The fusion of world rhythms and straight-ahead jazz make this passionate performer an audience favorite all over the world. Benito Gonzalez is being recognized as an exciting pianist and composer for his well-received debut album, “Starting Point” (Christian McBride, Antonio Sanchez, Rene McLean, Ron Blake) and as winner of the 2005 Great American Jazz Piano Competition.
Presently, Benito is creating a very personal body of work for his sophomore album as a leader that will feature him as an improviser. After two years touring with international jazz artist, Kenny Garrett, he added numerous festivals and international jazz club dates to his credit. Benito has shared the stage with Curtis Fuller, Pharaoh Sanders, Bobby Hutcherson, Christian McBride, Ignacio Berroa, Roy Hargrove, Rene McLean, Steve Turre, Hamiet Bluiett, Antonio Sanchez, T.K. Blue, Nicholas Payton and Jackie Mclean.
His multi-cultural talents have led to frequent recording dates; from American jazz masters to West African musicians to Latin bands. He has also served as musical director for several Venezuelan recording artists.
The Benito Gonzalez Trio has appeared at The Clarice Smith Performing Arts Center at the University of Maryland and the Jacksonville Jazz Festival in addition to many other noted jazz venues.
JAZZIZ REVIEW [MAY 2005]:
Venezuela has produced more than its share of top-flight pianists. Ed Simon, Silvano Monasterios, and Otmaro Ruiz have been established members of the U.S. jazz scene for more than a decade. Now two impressive new talents have joined them.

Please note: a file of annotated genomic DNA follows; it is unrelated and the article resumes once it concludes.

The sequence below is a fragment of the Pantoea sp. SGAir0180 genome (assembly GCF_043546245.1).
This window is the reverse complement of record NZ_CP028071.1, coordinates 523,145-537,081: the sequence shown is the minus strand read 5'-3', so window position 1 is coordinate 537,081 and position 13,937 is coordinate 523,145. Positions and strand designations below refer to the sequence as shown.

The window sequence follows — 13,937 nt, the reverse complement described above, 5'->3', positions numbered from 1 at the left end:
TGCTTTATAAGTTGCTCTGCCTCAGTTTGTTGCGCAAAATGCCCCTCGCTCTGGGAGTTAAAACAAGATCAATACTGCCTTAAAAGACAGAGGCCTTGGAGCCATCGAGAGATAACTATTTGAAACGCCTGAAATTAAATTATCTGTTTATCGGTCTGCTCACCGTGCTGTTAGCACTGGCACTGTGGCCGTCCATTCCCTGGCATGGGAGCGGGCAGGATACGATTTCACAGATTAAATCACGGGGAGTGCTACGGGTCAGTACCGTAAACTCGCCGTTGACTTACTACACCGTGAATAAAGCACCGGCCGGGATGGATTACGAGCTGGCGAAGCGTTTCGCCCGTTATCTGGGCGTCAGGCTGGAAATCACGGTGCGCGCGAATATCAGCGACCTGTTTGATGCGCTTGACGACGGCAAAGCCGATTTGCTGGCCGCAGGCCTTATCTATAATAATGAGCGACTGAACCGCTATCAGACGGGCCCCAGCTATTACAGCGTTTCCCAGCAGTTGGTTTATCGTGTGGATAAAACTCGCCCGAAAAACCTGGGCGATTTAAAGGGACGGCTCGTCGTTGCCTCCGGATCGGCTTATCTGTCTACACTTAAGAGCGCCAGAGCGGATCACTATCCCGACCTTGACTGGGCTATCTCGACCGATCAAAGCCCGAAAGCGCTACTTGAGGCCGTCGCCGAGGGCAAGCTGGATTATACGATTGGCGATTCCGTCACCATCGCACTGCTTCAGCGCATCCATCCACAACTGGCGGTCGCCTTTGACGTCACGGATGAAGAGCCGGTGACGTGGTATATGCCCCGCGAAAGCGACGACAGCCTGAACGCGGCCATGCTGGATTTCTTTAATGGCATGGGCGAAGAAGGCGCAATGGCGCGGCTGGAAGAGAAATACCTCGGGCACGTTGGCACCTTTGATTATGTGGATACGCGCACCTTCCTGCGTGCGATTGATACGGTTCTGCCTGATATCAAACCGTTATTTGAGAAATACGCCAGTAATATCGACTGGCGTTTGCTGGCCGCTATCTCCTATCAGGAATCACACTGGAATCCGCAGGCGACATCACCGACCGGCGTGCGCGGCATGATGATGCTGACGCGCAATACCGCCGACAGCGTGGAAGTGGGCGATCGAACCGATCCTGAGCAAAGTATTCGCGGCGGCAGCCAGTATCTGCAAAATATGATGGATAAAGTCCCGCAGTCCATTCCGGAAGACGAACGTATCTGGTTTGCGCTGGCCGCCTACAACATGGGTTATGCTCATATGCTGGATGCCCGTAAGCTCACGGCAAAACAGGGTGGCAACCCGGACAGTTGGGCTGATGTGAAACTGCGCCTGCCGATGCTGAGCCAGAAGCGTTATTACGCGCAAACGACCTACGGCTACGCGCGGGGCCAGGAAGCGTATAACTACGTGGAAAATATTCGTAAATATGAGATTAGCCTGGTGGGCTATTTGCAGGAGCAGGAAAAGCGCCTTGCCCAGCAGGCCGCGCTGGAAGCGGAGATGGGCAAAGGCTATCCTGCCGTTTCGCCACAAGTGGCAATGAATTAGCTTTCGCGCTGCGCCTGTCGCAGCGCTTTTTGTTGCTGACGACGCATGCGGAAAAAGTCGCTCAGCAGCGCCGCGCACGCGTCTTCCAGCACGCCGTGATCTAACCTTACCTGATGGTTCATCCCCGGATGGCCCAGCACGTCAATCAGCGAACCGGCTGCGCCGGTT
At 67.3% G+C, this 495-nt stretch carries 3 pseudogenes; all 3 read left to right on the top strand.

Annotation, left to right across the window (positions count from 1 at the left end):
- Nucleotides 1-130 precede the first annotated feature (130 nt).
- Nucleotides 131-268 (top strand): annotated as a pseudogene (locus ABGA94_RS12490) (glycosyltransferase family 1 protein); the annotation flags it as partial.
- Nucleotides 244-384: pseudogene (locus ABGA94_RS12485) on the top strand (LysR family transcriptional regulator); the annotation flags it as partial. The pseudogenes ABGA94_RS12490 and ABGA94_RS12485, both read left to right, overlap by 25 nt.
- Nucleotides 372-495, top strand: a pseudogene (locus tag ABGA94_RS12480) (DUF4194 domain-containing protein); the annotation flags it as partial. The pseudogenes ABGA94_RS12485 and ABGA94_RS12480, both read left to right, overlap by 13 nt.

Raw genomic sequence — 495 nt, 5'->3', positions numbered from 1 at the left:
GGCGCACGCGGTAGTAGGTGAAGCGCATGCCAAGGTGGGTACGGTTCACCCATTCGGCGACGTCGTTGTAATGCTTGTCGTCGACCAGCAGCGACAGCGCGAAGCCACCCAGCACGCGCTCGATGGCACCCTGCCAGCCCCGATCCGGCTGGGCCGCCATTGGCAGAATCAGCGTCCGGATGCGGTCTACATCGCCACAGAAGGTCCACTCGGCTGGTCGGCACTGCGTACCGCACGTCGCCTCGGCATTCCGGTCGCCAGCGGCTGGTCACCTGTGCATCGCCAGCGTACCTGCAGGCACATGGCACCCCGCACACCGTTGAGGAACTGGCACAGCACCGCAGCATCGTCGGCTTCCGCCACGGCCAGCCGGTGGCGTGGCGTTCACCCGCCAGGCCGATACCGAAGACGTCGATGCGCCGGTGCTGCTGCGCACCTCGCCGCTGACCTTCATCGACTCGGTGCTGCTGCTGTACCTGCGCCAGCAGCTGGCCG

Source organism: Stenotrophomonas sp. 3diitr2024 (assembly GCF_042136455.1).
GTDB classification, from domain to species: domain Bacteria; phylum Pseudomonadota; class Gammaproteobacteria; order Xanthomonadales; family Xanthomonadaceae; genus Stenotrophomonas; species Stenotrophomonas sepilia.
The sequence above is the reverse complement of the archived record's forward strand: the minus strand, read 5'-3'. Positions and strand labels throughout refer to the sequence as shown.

The sessions of Luis Perdomo and Benito Gonzalez demonstrate many similarities: Both dates feature a mix of well-known Latin and non-Latin sidemen, both spotlight a saxophone as the primary improvizational foil to the leader's piano, and both engage in unaccompanied solo forays. But they emerge as wholly individual voices...
...Gonzalez's approach is generally more deliberate and reflective. The character of such works as "Plaza Bolivar" evolves slowly. Here, the pianist's unflinching ostinato line allows his right hand to fly fancifully before Ron Blake's clarinet enters and ushers in a somber mood. When Rene McLean's tenor sax joins the procession, with bassist Christian McBride and drummer Antonio Sanchez pitching in, the piece morphs into a free-leaning blowing vehicle. Impressively, the groove never strays too far from the threads of melodic beauty he weaves throughout. The long form of most of the pianist's arrangements allow the listener to get lost in suite-like structure of his works, the crescendos of ensemble fireworks, and the often bluesy musings he intersperses throughout. If this represents Gonzalez's Starting Point, I can't wait to hear what follows.